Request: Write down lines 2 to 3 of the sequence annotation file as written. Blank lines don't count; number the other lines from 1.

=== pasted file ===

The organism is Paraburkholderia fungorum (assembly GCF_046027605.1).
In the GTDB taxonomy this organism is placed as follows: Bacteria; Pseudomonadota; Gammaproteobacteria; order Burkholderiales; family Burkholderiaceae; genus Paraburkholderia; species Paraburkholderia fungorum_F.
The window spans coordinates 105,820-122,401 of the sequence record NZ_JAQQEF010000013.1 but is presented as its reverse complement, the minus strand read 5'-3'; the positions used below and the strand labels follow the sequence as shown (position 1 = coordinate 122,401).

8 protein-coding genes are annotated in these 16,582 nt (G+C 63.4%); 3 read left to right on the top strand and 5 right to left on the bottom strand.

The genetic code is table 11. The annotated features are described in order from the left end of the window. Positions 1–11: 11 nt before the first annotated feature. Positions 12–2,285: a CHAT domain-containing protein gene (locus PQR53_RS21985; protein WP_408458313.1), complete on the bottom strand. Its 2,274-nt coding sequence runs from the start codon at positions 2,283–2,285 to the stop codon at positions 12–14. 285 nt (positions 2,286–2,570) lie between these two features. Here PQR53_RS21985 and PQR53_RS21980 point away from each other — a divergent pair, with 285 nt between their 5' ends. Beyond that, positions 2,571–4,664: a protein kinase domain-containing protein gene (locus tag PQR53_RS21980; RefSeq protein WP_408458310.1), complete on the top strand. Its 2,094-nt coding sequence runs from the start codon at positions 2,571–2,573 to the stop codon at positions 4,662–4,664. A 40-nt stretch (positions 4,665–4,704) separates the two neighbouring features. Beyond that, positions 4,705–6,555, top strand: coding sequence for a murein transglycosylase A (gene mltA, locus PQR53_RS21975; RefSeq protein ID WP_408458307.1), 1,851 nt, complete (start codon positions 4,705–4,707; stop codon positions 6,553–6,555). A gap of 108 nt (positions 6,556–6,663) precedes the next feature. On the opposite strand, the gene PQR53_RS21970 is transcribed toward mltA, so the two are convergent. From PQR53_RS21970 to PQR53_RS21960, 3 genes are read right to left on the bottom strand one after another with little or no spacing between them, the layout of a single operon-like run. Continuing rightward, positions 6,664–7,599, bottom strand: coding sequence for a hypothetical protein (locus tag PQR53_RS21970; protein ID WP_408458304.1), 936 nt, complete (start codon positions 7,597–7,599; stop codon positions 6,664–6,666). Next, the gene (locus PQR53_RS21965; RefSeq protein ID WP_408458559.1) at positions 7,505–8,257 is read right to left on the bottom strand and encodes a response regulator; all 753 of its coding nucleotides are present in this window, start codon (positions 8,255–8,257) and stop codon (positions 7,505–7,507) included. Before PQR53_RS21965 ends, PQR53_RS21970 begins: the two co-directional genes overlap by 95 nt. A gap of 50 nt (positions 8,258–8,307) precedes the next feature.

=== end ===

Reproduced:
In the GTDB taxonomy this organism is placed as follows: Bacteria; Pseudomonadota; Gammaproteobacteria; order Burkholderiales; family Burkholderiaceae; genus Paraburkholderia; species Paraburkholderia fungorum_F.
The window spans coordinates 105,820-122,401 of the sequence record NZ_JAQQEF010000013.1 but is presented as its reverse complement, the minus strand read 5'-3'; the positions used below and the strand labels follow the sequence as shown (position 1 = coordinate 122,401).